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The Theological Message of Joshua

Theme: God Fulfills His Promises of Victory to Those Who Trust and Obey (OTI/BJMBI)








An Emphasis

| !!!! Promise

  | Fulfillment |

1) 1)  
2) 2)  
3) 3)  
4) 4)  
5) 5)  
6) 6)  
7) 7)  

I.       God’s faithfulness to His promises


A.    God calls and empowers a leader to bring Israel into the land (Josh. 1:1-18).

B.      God brings Israel over the Jordan River.

C.     God sends a great fear upon the inhabitants of Canaan.

1.       The story of Rahab the harlot (2:9-10, 22-24)

2.       The “hornet” (24:12; see Exodus 23:27-28)

D.    God fights for His people.

1.       The appearance of the Captain of the Lord’s hosts (Josh. 5:13-15)

2.       The battle of Jericho (6:16, 20)

3.       Joshua’s “long day” (10:8, 10, 11, 14, 19, 25, 30, 32, 42)

E.     God miraculously dispossesses the Canaanites.

F.      God distributes the conquered land to His people (chs. 13-22).



·         Spiritual warfare is not accomplishing your will, but simply leaning upon God to accomplish His promises.  Spiritual warfare is not taking territory you want, but claiming territory God has promised.

·         All work done for God is based upon God’s promises.  Ministry must be doing what we see God is doing (on the basis of His Word and the leadership of His Spirit).

·         God fights for those who work according to His promises.



II.    | ·         God’s faithfulness to His promises does not negate the imperative of obedience to God’s specific instructions. ·         God’s faithfulness to His promises does not negate the necessity of leaning upon Him through prayer. ·         God’s faithfulness to His promises does not negate our responsibility to step out in faith. |

Israel’s responsibility to trust and obey

A.    Specific responsibilities

1.       To destroy utterly the Canaanites (chs. 1-12)

2.       To occupy the land (chs. 13-22)

a.        Both a responsibility and a blessing

b.       The importance of unity

(1)     Transjordan tribes (ch. 22)

(2)     The cities of refuge (ch. 20)

(3)     The Levitical cities scattered throughout (ch. 21)

3.       To remain faithful to Yahweh (23-24)

a.        Despite the continued presence of the Canaanites (ch. 23)

b.      Because of all that God had done for them (ch. 24)

One of the methods used to encourage faithfulness was the erection of memorials—reminders of what God had done (stones in the Jordan—4:4-9) and of what they had promised to do (24:26-27).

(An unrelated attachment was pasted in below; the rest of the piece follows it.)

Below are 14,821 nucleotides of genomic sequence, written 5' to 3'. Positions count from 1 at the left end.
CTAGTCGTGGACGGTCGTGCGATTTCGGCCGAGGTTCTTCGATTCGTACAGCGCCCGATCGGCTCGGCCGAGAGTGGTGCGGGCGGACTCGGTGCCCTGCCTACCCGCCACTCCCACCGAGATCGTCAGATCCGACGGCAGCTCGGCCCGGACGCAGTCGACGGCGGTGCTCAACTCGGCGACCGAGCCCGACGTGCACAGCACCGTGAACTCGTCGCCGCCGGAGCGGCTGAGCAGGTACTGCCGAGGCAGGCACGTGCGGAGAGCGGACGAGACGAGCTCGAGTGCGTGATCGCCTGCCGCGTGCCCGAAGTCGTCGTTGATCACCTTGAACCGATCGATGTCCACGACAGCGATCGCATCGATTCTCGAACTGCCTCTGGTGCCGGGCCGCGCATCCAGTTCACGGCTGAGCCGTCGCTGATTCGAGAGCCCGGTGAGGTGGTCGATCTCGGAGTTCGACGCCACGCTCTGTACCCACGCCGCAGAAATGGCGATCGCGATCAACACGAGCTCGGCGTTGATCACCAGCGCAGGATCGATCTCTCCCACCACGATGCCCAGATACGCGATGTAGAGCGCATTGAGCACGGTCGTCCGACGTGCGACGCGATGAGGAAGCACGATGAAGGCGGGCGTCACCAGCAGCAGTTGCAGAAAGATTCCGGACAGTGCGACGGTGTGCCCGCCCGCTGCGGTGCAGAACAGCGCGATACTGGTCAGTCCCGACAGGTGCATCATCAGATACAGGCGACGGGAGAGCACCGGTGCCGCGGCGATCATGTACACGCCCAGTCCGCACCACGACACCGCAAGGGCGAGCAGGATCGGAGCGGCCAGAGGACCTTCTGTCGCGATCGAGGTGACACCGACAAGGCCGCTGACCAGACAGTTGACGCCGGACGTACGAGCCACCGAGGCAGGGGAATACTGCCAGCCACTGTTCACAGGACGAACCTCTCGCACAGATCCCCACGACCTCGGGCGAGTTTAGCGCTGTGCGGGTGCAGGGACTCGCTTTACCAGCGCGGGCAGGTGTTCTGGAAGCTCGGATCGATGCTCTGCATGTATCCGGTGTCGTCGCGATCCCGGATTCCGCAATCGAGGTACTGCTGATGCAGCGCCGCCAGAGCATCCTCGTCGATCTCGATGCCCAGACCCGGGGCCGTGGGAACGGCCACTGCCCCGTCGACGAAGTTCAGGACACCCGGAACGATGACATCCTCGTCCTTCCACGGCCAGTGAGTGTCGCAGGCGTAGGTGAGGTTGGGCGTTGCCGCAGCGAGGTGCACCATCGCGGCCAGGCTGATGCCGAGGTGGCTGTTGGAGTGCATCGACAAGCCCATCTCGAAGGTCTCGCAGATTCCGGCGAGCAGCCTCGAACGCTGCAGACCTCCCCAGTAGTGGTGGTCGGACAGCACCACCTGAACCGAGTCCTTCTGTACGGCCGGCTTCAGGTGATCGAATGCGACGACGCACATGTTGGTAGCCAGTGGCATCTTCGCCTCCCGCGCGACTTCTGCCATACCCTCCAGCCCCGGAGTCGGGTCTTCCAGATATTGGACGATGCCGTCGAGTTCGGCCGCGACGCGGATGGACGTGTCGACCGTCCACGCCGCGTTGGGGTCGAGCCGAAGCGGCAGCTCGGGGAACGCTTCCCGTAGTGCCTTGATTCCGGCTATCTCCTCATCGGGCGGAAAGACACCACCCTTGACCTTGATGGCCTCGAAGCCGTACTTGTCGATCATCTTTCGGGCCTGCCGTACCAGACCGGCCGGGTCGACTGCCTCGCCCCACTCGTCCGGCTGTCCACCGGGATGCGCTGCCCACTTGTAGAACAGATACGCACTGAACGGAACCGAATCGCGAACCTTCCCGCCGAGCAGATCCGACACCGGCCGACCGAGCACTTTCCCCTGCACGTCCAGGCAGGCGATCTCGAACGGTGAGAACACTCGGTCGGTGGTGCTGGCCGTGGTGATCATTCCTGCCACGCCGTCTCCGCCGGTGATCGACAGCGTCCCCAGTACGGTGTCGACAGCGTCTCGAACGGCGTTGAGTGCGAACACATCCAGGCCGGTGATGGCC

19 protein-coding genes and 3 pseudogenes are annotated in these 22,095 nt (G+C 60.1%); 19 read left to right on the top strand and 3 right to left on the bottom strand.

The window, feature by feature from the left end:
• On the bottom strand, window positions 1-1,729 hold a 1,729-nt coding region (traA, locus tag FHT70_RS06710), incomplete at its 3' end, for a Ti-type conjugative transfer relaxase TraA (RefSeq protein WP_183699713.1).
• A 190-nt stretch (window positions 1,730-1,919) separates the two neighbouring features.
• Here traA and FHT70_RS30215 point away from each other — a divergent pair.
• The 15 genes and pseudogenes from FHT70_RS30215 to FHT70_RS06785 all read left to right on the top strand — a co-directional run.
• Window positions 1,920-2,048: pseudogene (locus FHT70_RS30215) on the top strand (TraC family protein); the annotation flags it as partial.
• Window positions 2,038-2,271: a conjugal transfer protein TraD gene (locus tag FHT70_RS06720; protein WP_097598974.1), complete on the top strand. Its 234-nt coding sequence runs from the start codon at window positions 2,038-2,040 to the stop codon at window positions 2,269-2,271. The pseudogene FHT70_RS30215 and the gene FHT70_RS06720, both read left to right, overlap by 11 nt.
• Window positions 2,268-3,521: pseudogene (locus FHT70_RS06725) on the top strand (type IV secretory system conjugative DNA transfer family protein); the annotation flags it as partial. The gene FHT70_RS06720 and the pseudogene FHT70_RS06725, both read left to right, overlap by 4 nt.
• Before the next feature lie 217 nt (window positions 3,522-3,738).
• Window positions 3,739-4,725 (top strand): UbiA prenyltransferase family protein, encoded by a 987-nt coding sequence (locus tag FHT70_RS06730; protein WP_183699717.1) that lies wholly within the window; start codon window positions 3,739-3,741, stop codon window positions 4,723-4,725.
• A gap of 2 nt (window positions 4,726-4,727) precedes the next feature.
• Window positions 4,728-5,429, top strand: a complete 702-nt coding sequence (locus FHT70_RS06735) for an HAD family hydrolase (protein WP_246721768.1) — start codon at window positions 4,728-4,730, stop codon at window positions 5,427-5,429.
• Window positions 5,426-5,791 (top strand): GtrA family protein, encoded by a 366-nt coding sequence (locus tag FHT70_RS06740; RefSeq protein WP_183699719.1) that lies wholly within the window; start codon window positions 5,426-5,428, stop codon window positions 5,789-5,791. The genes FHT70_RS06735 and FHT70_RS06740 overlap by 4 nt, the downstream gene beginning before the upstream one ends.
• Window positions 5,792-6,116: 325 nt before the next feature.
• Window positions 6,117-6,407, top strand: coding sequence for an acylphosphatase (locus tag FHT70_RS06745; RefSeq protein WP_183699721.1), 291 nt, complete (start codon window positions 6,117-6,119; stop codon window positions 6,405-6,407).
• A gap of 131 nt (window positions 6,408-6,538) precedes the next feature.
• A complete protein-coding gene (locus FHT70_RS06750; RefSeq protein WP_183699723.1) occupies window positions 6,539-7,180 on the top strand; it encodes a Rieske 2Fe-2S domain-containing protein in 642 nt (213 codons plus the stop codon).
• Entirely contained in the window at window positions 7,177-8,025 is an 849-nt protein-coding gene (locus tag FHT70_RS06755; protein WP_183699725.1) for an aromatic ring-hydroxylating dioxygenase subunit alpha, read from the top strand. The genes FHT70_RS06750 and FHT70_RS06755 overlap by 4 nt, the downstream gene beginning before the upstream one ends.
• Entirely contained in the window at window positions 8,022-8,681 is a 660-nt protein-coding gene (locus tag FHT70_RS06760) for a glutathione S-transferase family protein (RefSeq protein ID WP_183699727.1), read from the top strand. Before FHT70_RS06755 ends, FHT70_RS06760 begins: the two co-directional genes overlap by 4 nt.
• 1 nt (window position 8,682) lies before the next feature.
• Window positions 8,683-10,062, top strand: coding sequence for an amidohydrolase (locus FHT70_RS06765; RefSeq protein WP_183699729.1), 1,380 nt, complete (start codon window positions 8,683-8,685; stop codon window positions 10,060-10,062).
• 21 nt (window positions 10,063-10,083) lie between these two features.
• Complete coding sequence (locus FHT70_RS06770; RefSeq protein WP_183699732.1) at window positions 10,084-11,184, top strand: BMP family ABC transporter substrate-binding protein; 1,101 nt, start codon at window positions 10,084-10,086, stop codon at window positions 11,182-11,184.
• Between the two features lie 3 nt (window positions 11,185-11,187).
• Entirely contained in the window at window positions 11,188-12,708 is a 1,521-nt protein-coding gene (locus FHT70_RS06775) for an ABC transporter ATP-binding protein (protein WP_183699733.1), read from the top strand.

B.      Necessity of trust and obedience

1.      Importance of obedience—following the divinely given strategy (Josh. 6-8)

Too often, we ignore minor setbacks or defeats in our spiritual welfare and continue heedlessly through life.  We seem to think we can live victorious Christian lives without the presence of God.  Instead, we should respond to defeat like Joshua (7:6-9):  Get on our faces before God until we find out why His blessing has departed from us.

2.      Importance of God-dependence


Positive example:    








Negative example: 

“Here, then, is the lesson of the chapter.  There are those times in Christian experience when the best human effort to make the right decision will fail.  Our observation and wisdom are finite, subject to deceit and error.  We absolutely must pray about every decision, asking the Lord for insight and discernment in order that His will be done” (Rude, Biblical Viewpoint, 44).






“The Israelites could easily have taken such portions of the land as were still unconquered, and could have exterminated all the Canaanites who remained, without any severe or wearisome conflicts; if they had but persevered in fidelity to their God and in the fulfilment of His commandments.  If, therefore, the complete conquest of the whole land was not secured in the next few years, but, on the contrary, the Canaanites repeatedly gained the upper hand over the Israelites; we must seek for the explanation, not in the fact that Joshua had not completely taken and conquered the land, but simply in the fact that the Lord had withdrawn His help from His people because of their apostasy from Him, and had given them up to the power of their enemies to chastise them for their sins” (C. F. Keil & F. Delitzsch, Commentary on the Old Testament, II:126).

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